EU Commission probes Spain’s support for coal power plants

EPA/OLIVIER HOSLET/FILE PICTURE

EU Commissioner for Competition, Danish, Margrethe Vestager said the Commission currently believes that this Spanish scheme did not incentivise coal power plants to reduce harmful sulphur oxide emissions.

EC is concerned that the support gave Spain’s coal power plants an unfair competitive advantage


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The European Commission said on November 27 that the EC has opened an in-depth investigation to assess whether Spain’s “environmental incentive” for coal power plants is in line with EU State aid rules. At this stage, the Commission has concerns that the support has been used to implement mandatory environmental EU standards as regards sulphur oxide emissions, which applied to coal power plants at the time, the EC said in a press release. If confirmed, this means that the scheme did not actually have any environmental incentive effect. Furthermore, the financial support may breach an established principle of EU State aid rules, namely that Member States may not grant State aid to companies to meet mandatory environmental EU standards.

“If you pollute, you pay – this is a long-standing principle in EU environmental law,” EU Competition Policy Commissioner Margrethe Vestager said. “EU State aid rules do not allow Member States to relieve companies of this responsibility using taxpayer money. We currently believe that this Spanish scheme did not incentivise coal power plants to reduce harmful sulphur oxide emissions – they were already under an obligation to do so under EU environmental law. Therefore, we are concerned that the support gave these coal power plants an unfair competitive advantage. We will now investigate this issue further,” she added.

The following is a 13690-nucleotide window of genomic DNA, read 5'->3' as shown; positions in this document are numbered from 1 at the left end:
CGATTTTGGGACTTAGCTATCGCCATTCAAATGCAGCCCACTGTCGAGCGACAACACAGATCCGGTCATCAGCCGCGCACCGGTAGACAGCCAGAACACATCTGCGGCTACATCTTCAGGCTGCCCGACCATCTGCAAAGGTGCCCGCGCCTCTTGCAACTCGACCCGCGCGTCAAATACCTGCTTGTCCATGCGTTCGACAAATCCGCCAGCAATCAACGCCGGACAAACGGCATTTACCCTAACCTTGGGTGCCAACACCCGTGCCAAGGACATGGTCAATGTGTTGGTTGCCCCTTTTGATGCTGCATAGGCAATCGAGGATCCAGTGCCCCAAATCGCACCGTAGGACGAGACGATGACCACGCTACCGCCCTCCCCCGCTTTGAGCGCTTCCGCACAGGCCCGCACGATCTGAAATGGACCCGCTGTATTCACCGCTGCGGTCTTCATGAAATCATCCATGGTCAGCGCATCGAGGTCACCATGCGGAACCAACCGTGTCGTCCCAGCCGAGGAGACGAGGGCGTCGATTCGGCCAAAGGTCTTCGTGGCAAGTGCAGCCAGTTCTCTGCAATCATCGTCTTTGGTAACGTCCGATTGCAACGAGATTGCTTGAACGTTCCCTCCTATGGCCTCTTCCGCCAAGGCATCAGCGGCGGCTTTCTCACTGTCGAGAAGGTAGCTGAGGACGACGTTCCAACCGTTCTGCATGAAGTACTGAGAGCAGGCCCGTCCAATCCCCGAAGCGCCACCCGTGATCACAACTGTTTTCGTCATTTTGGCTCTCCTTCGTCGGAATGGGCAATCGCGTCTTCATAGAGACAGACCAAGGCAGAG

The opening of an in-depth investigation gives Spain and interested third parties an opportunity to submit comments. It does not prejudge the outcome of the investigation, the Commission said.

 

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